Top tube rust control and paint crawl


New member
I own an '89 Wicked that is starting to show rust and paint crawl on the top tube. Chris Chance himself has said that there is an issue with top tubes rusting from the inside out. When these frames were made, the vent holes were filled on the inside of the frame in an effort to keep moisture out, but in fact it keeps moisture in. Has anyone drilled holes on the inside of the frame to allow air to pass through the top tube and prevent a moisture issue? Would this affect the value?
Best of Luck,


Active member
Wickeds are not particularly valuable and the mod you pretend enhances value imho. Otoh, a rusted out wicked has even less value, as in zero value.


Active member
I would be very surprised to see a top tube rusting from the inside out. In fact, i would say it's nearly impossible since there are no vent holes in either the head tube or the seat tube. If there is moisture inside the top tube, it is there from the day it was welded.

I suppose there is a small chance (pun) that a tube could corrode from the inside, but it is far more likely that any corrosion is starting on the outside and working its way in.

One common issue with 4130 chrome-moly tubing is that the heat-affected zones immediately adjacent to the welds are much more susceptible to corrosion than other areas of the tube or the welds themselves.

Since the top tubes are butted, I would think the thin areas of the middle of the tube would be more likely to corrode through from the inside.

I'm not sure about what Chris has said without seeing the actual quote or statement regarding the issue.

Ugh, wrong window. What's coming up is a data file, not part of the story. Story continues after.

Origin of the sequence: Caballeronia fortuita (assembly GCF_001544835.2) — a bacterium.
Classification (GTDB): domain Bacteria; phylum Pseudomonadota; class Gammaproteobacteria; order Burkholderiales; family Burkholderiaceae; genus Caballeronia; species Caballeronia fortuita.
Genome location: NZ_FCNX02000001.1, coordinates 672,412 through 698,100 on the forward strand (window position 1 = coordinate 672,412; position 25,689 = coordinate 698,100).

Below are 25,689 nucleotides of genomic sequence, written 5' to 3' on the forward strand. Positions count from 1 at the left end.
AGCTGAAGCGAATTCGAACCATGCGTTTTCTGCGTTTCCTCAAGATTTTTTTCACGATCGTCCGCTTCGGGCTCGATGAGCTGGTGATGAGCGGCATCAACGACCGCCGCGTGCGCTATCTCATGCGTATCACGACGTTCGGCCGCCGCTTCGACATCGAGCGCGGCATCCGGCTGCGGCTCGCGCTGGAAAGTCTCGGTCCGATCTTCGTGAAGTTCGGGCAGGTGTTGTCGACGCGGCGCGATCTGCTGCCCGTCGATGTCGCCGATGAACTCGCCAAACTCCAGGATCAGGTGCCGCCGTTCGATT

But i will go on record to state that head tubes and seat tubes were NOT drilled for venting. We would leave a very short section unwelded during the main triangle welding process and when the top tube welds had cooled enough, the short section could be welded without fear of blowing out the weld bead from internal air expanding from the heat of welding.

This would also apply to the downtubes. Early models did not have sealed water bottle bosses and those were entry point for moisture and there was no easy way to remove it once it got in and that did create some problems. I distinctly remember replacing several downtubes on early bikes that rusted through at the bottom of the bottom bracket joint

Hope this helps


New member

Thank you so much for your response, I'm honored to have an ex-FAT City Cycles employee answer back.

It's always great to hear a first hand account and learn more about the process of making these amazing bikes.

I would really like to see the inside of a sealed top tube some day. Has anyone out there had a 'chance' to see how these frames are holding up internally?

My reference to Chris Chance speaking about cutting tubes apart and finding rust was from a seminar at the Philly Bike Expo a few years ago. He gave an interesting presentation about the history of FAT City Cycles. Later, there was a 'chance' to ask questions and this topic came up. My memory recalls him talking about the top tubes, but maybe I miss-heard and he was talking about the issue with downtubes.

For now, I have moved my bike to another location and will keep a close eye on the paint degradation and rust spots.

Thanks again,